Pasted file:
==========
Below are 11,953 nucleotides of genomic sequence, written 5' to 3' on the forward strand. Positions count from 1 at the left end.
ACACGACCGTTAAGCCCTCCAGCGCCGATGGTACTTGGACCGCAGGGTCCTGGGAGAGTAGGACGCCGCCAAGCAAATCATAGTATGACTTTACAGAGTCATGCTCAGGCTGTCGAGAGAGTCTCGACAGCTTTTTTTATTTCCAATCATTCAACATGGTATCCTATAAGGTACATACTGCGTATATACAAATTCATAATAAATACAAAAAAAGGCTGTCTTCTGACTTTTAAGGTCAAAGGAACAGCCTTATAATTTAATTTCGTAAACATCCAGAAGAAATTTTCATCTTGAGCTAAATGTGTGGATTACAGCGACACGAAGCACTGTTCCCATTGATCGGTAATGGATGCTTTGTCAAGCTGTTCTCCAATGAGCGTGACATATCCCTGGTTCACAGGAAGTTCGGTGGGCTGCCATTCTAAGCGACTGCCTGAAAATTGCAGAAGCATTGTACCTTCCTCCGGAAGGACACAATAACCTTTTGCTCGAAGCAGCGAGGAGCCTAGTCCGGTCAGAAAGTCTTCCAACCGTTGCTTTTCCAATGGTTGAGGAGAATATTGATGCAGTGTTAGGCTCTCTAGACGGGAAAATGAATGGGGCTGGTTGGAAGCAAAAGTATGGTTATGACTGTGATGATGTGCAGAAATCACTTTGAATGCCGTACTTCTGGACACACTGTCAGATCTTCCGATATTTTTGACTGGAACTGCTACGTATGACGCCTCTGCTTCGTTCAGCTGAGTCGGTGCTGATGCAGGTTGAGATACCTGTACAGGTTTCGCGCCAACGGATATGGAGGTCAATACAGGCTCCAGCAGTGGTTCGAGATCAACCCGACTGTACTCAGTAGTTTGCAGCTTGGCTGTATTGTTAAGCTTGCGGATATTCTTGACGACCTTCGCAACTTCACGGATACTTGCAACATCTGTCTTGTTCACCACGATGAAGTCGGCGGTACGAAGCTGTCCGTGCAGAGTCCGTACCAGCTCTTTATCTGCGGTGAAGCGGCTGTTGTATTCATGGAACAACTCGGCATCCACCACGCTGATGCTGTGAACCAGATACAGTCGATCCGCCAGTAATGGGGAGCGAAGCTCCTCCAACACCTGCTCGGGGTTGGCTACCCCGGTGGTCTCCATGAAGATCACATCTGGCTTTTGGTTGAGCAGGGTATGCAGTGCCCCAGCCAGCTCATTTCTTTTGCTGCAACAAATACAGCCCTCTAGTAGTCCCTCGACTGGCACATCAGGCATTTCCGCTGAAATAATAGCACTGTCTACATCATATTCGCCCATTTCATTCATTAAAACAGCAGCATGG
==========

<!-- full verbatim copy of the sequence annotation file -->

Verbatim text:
Below are 11,953 nucleotides of genomic sequence, written 5' to 3' on the forward strand. Positions count from 1 at the left end.
ACACGACCGTTAAGCCCTCCAGCGCCGATGGTACTTGGACCGCAGGGTCCTGGGAGAGTAGGACGCCGCCAAGCAAATCATAGTATGACTTTACAGAGTCATGCTCAGGCTGTCGAGAGAGTCTCGACAGCTTTTTTTATTTCCAATCATTCAACATGGTATCCTATAAGGTACATACTGCGTATATACAAATTCATAATAAATACAAAAAAAGGCTGTCTTCTGACTTTTAAGGTCAAAGGAACAGCCTTATAATTTAATTTCGTAAACATCCAGAAGAAATTTTCATCTTGAGCTAAATGTGTGGATTACAGCGACACGAAGCACTGTTCCCATTGATCGGTAATGGATGCTTTGTCAAGCTGTTCTCCAATGAGCGTGACATATCCCTGGTTCACAGGAAGTTCGGTGGGCTGCCATTCTAAGCGACTGCCTGAAAATTGCAGAAGCATTGTACCTTCCTCCGGAAGGACACAATAACCTTTTGCTCGAAGCAGCGAGGAGCCTAGTCCGGTCAGAAAGTCTTCCAACCGTTGCTTTTCCAATGGTTGAGGAGAATATTGATGCAGTGTTAGGCTCTCTAGACGGGAAAATGAATGGGGCTGGTTGGAAGCAAAAGTATGGTTATGACTGTGATGATGTGCAGAAATCACTTTGAATGCCGTACTTCTGGACACACTGTCAGATCTTCCGATATTTTTGACTGGAACTGCTACGTATGACGCCTCTGCTTCGTTCAGCTGAGTCGGTGCTGATGCAGGTTGAGATACCTGTACAGGTTTCGCGCCAACGGATATGGAGGTCAATACAGGCTCCAGCAGTGGTTCGAGATCAACCCGACTGTACTCAGTAGTTTGCAGCTTGGCTGTATTGTTAAGCTTGCGGATATTCTTGACGACCTTCGCAACTTCACGGATACTTGCAACATCTGTCTTGTTCACCACGATGAAGTCGGCGGTACGAAGCTGTCCGTGCAGAGTCCGTACCAGCTCTTTATCTGCGGTGAAGCGGCTGTTGTATTCATGGAACAACTCGGCATCCACCACGCTGATGCTGTGAACCAGATACAGTCGATCCGCCAGTAATGGGGAGCGAAGCTCCTCCAACACCTGCTCGGGGTTGGCTACCCCGGTGGTCTCCATGAAGATCACATCTGGCTTTTGGTTGAGCAGGGTATGCAGTGCCCCAGCCAGCTCATTTCTTTTGCTGCAACAAATACAGCCCTCTAGTAGTCCCTCGACTGGCACATCAGGCATTTCCGCTGAAATAATAGCACTGTCTACATCATATTCGCCCATTTCATTCATTAAAACAGCAGCATGG